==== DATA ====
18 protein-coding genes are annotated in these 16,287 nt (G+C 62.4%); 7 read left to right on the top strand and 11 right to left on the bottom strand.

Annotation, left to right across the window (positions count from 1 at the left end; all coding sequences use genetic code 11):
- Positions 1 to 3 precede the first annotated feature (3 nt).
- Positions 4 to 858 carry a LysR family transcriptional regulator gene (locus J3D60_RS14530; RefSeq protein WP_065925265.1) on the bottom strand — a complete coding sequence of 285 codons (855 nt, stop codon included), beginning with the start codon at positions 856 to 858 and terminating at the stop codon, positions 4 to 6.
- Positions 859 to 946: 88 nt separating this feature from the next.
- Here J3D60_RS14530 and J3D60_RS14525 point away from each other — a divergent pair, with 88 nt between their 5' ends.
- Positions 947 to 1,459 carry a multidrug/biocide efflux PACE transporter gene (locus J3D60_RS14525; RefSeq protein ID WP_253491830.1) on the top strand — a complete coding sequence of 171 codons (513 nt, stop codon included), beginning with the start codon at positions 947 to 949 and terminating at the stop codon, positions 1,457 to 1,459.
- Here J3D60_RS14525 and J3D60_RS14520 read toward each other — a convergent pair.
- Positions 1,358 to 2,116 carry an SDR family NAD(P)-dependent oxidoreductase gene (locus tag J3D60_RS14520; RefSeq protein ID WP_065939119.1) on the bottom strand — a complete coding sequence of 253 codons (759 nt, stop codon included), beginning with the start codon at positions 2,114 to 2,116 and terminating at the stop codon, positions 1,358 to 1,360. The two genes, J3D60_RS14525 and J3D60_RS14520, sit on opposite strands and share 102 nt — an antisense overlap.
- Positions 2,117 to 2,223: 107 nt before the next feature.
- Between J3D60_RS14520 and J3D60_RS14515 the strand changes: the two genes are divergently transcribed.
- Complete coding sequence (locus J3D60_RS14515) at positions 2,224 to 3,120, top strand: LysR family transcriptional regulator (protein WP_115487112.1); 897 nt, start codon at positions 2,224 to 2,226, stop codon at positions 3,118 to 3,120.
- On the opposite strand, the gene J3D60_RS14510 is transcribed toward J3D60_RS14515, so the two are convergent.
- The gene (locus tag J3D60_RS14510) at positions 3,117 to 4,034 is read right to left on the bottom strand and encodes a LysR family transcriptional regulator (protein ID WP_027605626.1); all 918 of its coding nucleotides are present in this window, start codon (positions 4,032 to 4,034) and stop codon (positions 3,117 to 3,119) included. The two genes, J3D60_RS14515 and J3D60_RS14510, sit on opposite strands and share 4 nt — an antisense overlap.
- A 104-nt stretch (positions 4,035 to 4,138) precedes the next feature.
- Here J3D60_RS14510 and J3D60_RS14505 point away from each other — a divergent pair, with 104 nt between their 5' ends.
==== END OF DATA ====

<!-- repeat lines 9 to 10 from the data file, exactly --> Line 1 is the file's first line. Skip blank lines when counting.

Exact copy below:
- Positions 1,358 to 2,116 carry an SDR family NAD(P)-dependent oxidoreductase gene (locus tag J3D60_RS14520; RefSeq protein ID WP_065939119.1) on the bottom strand — a complete coding sequence of 253 codons (759 nt, stop codon included), beginning with the start codon at positions 2,114 to 2,116 and terminating at the stop codon, positions 1,358 to 1,360. The two genes, J3D60_RS14525 and J3D60_RS14520, sit on opposite strands and share 102 nt — an antisense overlap.
- Positions 2,117 to 2,223: 107 nt before the next feature.